Construction is beginning on elements of the Central Corridor LRT line in Minneapolis. In September, the project will begin prep work to retrofit the Washington Avenue bridge to accommodate light-rail trains by reconstructing the bridge piers. They are also beginning work on the “advance traffic improvements” to the area around the campus. These improvements include new traffic signals and turn lanes in and around the University East Bank Campus. In December, they will start work to tie in the Central Corridor line from the Hiawatha LRT line just west of the Cedar-Riverside Station to Pleasant Street on the East Bank. The bulk of the work in Minneapolis will start in spring 2011. If you would like to receive weekly construction updates from the Central Corridor project, go here.

Good News on Pensions

Thanks to the good work of City staff and my colleagues on the Council, the City has won two major victories for Minneapolis taxpayers this week on pensions.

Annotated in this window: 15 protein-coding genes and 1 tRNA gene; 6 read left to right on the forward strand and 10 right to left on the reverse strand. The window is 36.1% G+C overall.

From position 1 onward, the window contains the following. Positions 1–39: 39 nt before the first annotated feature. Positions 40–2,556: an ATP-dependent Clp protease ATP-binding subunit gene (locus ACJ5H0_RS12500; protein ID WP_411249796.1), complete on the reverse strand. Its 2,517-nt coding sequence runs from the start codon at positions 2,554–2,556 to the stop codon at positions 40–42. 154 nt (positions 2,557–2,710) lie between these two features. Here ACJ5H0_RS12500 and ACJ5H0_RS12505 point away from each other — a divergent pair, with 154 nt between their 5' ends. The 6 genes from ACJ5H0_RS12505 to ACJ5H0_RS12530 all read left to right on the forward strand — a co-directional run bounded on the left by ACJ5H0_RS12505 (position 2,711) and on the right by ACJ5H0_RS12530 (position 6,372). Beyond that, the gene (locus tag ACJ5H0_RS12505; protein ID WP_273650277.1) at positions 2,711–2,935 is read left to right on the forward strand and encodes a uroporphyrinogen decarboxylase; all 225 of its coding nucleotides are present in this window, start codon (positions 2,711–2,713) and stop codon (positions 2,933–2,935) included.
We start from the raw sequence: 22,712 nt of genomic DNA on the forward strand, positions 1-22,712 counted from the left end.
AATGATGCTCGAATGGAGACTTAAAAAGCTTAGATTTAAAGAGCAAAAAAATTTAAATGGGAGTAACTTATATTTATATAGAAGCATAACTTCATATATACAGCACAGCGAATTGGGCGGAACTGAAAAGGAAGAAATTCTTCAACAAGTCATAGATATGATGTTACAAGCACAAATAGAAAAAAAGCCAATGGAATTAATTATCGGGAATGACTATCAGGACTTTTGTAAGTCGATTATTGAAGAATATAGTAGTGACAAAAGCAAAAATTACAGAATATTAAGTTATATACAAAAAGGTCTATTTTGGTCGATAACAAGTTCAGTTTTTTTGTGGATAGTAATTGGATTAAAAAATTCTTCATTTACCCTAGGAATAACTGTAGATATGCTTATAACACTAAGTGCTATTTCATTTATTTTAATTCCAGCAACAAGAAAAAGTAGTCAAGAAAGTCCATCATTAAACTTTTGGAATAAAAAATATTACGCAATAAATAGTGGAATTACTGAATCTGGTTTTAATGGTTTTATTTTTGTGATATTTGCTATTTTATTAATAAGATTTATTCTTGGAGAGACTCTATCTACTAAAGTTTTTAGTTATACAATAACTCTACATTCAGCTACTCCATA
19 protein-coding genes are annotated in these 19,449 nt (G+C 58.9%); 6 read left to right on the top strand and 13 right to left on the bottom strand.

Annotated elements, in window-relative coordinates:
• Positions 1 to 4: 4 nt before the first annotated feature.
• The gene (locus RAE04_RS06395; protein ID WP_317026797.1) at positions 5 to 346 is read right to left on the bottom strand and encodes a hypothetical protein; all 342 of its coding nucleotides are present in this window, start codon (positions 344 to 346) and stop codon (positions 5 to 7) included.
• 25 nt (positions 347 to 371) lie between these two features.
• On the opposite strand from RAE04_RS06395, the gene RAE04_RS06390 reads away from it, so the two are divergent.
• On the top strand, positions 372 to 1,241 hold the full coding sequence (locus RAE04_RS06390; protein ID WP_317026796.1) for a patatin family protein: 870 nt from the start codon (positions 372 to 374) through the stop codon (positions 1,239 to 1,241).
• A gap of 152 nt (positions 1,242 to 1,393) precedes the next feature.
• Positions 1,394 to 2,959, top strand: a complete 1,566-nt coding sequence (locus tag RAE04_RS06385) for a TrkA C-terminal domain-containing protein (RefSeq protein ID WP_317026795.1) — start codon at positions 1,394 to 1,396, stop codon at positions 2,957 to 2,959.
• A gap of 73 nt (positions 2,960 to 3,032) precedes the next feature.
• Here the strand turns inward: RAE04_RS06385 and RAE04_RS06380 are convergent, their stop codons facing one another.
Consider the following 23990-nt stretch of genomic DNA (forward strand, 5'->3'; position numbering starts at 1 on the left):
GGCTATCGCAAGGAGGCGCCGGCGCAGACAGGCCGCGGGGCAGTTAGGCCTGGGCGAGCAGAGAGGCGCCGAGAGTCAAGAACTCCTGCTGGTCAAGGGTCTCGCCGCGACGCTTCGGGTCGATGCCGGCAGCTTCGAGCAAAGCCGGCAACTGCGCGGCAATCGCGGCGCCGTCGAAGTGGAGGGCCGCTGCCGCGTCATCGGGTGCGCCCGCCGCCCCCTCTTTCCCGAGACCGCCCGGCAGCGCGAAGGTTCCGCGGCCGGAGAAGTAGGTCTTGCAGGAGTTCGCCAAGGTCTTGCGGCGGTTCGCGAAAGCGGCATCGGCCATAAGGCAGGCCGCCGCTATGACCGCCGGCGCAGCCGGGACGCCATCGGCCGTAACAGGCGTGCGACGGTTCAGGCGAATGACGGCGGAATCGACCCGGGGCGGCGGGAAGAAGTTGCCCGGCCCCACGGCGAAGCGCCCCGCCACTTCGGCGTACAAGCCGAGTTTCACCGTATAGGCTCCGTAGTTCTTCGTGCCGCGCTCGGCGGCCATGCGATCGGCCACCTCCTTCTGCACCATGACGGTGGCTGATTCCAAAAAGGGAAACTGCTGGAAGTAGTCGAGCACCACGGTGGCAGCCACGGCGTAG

The first came with the signing of the state budget. The Legislature and Governor have granted the City’s request to fold the Minneapolis Employees Retirement Fund (or MERF) into a larger state pension fund. This means that beneficiaries/pensioners of now have assurance their benefits will continue and the fund will not fail. This is a very big deal for Minneapolis, the result of years of work. Deserving of special credit: our Intergovernmental Relations (or IGR) staff, the chairs of the IGR committee (Betsy Hodges from 2006-2009 and Elizabeth Glidden since), Senator Don Betzold and Rep Mary Murphy, and our Finance Department staff Pat Born and Heather Johnston.

The second came just days later. In a major victory for Minneapolis taxpayers, Judge Janet Poston ruled in favor of the City of Minneapolis’ position that two closed pension funds, the Minneapolis Police Relief Association (MPRA) and the Minneapolis Firefighters Relief Association (MFRA), must repay over $52 million in overpayments of benefits that the funds have improperly paid out to members since June of 2000. The total amount that the funds must recoup, however, is higher than $52 million, since Judge Poston ruled that the funds must calculate the amount they have overcharged the City dating back to 2000. The City has calculated that the funds’ overpayment to members from June 2000 through the end of 2009 totals more than $75 million.